According to the firm, CrowdStrike, the victims of the previously
unreported cyber espionage campaign include energy and technology
firms, some of which have lost valuable intellectual property.
CrowdStrike declined to go into detail about those losses or to name
any victims, citing confidentiality agreements related to its
Officials with the Russian Interior Ministry could not be reached
for comment early on Wednesday in Moscow.
"These attacks appear to have been motivated by the Russian
government's interest in helping its industry maintain
competitiveness in key areas of national importance," Dmitri
Alperovitch, chief technology officer of CrowdStrike, told Reuters
on Tuesday evening.
Cybersecurity researchers have in the past said that China's
government was behind cyber espionage campaigns against various
corporations dating back as far as 2005, but China has vehemently
denied those allegations. Alperovitch said this is the first time
the Russian government has been linked to cyber intrusions on
Governments have been using computer networks to spy on each other
for more than 30 years in the type of surveillance programs
conducted by virtually every nation, according to CrowdStrike. It is
only in the past decade that some nations have started using cyber
espionage as a platform for gaining data to help promote their
national economic interests, according to Alperovitch.
CrowdStrike has been following the activities of the Russian group
of hackers, which it dubbed "Energetic Bear," for two years. The
firm believes the Russian government is behind the campaign because
of technical indicators, as well as analysis of the targets chosen
and the data stolen, according to Alperovitch.
"We are very confident about this," he said. Victims include
European energy companies, defense contractors, technology companies
and government agencies, according to the CrowdStrike report.
Manufacturing and construction firms in the United States, Europe
and Middle East as well as U.S. healthcare providers were also cited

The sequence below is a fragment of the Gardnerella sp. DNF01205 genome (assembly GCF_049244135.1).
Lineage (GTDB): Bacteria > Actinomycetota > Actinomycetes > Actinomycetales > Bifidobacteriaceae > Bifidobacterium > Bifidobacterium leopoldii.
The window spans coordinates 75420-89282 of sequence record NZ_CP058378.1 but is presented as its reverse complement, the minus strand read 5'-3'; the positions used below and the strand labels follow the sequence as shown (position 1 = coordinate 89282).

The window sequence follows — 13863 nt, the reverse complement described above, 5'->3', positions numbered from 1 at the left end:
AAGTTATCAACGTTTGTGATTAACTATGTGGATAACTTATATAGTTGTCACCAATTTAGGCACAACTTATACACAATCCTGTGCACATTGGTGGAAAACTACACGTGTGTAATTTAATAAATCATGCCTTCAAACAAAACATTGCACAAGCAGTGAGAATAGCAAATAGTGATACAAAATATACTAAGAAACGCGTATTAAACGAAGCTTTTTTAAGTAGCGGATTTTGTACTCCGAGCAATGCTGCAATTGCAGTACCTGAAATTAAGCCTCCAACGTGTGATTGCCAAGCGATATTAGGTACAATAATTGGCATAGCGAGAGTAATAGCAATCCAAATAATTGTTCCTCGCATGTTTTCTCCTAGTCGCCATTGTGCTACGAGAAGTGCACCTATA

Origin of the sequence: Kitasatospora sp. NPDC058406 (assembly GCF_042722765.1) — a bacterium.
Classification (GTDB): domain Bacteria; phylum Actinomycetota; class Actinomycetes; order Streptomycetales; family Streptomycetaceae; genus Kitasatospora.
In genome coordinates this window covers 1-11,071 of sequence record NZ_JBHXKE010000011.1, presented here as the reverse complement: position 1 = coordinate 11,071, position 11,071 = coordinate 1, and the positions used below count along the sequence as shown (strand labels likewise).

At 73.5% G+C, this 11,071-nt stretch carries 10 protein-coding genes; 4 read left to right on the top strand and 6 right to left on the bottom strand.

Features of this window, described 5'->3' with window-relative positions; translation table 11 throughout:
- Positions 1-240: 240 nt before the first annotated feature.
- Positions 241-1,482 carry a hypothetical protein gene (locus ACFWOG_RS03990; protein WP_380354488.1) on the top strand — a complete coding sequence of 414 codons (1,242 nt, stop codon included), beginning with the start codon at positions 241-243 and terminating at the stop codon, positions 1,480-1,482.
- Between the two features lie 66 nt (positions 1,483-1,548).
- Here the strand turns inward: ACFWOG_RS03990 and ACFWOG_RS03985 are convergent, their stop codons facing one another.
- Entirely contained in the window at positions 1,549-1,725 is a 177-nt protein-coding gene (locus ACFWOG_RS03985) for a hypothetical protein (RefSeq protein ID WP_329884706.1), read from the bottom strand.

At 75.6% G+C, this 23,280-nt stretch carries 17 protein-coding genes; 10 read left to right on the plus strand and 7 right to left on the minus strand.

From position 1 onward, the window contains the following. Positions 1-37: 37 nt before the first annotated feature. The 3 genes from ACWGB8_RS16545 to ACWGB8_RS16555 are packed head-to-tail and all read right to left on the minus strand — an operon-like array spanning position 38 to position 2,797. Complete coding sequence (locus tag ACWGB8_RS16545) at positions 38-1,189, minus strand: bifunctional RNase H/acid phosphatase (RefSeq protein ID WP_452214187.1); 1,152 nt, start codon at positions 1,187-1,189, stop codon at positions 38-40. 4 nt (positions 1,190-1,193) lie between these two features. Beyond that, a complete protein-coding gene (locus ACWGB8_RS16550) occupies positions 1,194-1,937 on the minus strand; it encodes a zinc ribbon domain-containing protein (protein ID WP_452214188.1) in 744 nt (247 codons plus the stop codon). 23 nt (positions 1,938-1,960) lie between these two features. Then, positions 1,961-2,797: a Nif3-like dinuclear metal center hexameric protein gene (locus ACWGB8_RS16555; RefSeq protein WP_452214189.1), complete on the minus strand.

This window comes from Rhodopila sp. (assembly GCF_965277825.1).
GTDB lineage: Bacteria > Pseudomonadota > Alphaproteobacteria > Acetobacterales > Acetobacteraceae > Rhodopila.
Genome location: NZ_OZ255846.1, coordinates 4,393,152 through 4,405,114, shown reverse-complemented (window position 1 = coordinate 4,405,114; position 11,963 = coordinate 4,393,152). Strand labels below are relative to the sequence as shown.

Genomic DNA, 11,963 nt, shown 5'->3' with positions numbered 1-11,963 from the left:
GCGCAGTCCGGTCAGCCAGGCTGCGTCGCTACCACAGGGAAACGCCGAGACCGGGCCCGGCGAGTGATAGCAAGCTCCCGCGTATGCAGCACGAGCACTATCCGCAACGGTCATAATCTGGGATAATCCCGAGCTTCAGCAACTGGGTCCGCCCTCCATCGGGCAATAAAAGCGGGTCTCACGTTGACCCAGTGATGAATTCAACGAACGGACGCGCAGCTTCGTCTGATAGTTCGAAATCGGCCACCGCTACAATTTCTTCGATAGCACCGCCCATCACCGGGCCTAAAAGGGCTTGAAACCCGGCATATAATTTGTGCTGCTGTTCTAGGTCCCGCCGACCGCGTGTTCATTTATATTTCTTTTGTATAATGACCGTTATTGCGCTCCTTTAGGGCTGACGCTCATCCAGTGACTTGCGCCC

as targets in the report that was posted on the Web early on
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CrowdStrike described the activities of the Energetic Bear hackers
in its annual cyber threat report, released on Wednesday. It also
documented attacks by hacking groups in China and Iran and described
the activities of the activist Syrian Electronic Army.
Alperovitch, who is of Russian ethnic origin and now lives in the
Washington, D.C., area, is an expert on cyber espionage who rose to
prominence while working for McAfee Inc. While there he managed a
team of researchers who produced a landmark January 2010 report that
described how Chinese hackers had launched an unprecedented series
of attacks known as "Operation Aurora" on Google Inc and dozens of
In 2012, he co-founded CrowdStrike, which collects intelligence
about the activities of hacking groups around the world and sells
software to thwart such attacks.
He told Reuters that the data his firm has obtained about Energetic
Bear suggests that authorities in Moscow have decided to start using
cyber espionage to promote Russia's national economic interests.
"They are copying the Chinese playbook," he said. "Cyber espionage
is very lucrative for economic benefit to a nation."
(Reporting by Jim Finkle; additional reporting by Megan Davies in
Moscow; editing by Tiffany Wu and Ken Wills)
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